The STARS system, based on Microsoft's Windows NT operating system and featuring a graphical user interface, allows the user to complete real-time spot placement with the help of relational database technology and support for multistation cluster operations. One recently introduced feature is the Analysis Toolkit, which Putnam says will be expanded even further.

Advanced analysis

"We're introducing an inventory trend tool so clients can better predict when they will be subject to sell out," says Putnam. "That will enable them to control their inventory better."

Response to the toolkit has been very positive, he adds. "Stations see it as something they can use to improve revenues. Obviously, that helps."

One of the reasons for the system's popularity, he explains, is the Base Rate modeling tool, which enables the station to establish key areas of the schedule to monitor and input target numbers (such as average rate or sellout levels). "On demand, the system can collect the actual, real-time state of the inventory and compare this against the targets. It then calculates what needs to be done to achieve the targets based on the remaining unsold inventory."

VCI will also demonstrate the use of Telestream's FlipFactory system with the STARS system. FlipFactory is used to convert video content and related metadata from one format to another so that it is usable elsewhere in the station.

"A person using the traffic system will be able to view thumbnails of the media and get metadata from the system," says Putnam. The integration of FlipFactory will allow Traffic to ensure that the right spot is going to be played. He says it will be especially useful when more than one spot share the same or similar names or if a single client has more than one spot in the system.

CAM joins the party

The traditional broadcast traffic systems also have a new face joining: CAM Systems. The company has made its mark with traffic systems designed for cable networks and cable operators and is expanding its reach into the broadcast market.

Dubbed TVIA 5.0, its system provides an integrated suite of software products to local stations. It will also handle more than traffic needs. "TVIA deals with everything from programming rights and clearances to scheduling and sales automation," says CAM Systems President Martino Mingione. "It also handles media planning and proposals and traffic and billing."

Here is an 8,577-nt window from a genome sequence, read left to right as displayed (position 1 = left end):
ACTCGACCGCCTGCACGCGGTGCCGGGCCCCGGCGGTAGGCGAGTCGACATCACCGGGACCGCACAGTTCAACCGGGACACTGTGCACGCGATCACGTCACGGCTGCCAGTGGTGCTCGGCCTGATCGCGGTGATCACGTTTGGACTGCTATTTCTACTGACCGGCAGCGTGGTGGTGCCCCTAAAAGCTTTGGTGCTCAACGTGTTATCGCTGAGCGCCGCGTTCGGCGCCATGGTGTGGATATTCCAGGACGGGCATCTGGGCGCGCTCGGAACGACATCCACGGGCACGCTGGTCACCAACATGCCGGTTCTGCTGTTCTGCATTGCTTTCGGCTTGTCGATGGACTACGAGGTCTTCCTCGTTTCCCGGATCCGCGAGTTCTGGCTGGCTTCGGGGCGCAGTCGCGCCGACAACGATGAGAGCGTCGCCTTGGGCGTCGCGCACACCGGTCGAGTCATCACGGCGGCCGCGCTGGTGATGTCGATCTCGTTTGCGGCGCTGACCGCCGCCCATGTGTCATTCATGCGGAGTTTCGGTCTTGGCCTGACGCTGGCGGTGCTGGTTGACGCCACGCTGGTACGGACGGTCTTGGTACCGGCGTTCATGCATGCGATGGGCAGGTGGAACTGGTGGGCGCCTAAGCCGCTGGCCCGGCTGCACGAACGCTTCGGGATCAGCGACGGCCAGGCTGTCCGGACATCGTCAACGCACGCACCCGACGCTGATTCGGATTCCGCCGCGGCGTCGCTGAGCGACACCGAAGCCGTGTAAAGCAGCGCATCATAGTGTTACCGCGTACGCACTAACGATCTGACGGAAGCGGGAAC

CAM Systems decided to expand its cable-based systems into the broadcast market, Mingione says, when it realized that the technology could be applied to the market properly. "Because we handle such complex relationships already between network and local cable, we thoroughly understand the concepts as they apply to other media markets. We also understand what changes we need to make to make them applicable to the broadcast market."

It's that ability to deal with what were once disparate operations that Mingione sees as TVIA's value. Stations don't have to deal with multiple vendors and different interfaces or lack of interfaces for the services, he points out.

Even among its competitors, traffic-system manufacturer WideOrbit is billed as the company with the freshest technology. And that acknowledgement gives founder and CEO Eric Mathewson confidence that his company can make headway with station groups looking to update their traffic systems.

"Good fish never gets better with time, and good technology never gets better with time," he says. "When a broadcaster is making a decision to switch to a new system, they need to decide whether they want to get married to new technologies or marry themselves to technologies born 10 to 20 years ago."

The old-timer in the traffic-system market, Encoda dismisses charges that its technology, based on older computer technologies, has been usurped by stronger capabilities. "This technology is not legacy green-screen technology by any means," says Duncan.

Newcomer WideOrbit came to fruition in July 1999, but it wasn't until August 2000 that it made most of the decisions on what technology would be used for architecture and software languages. The result: a multi-tiered architecture comprising database servers that contain the data components.

Advances in traffic systems are changing more than just station operations. The advent of electronic invoicing is affecting agencies as well. According to WideOrbit's Mathewson, however, a disagreement over whether electronic data interchange should include the negotiation process or start at the contract process has slowed down the adoption of EDI.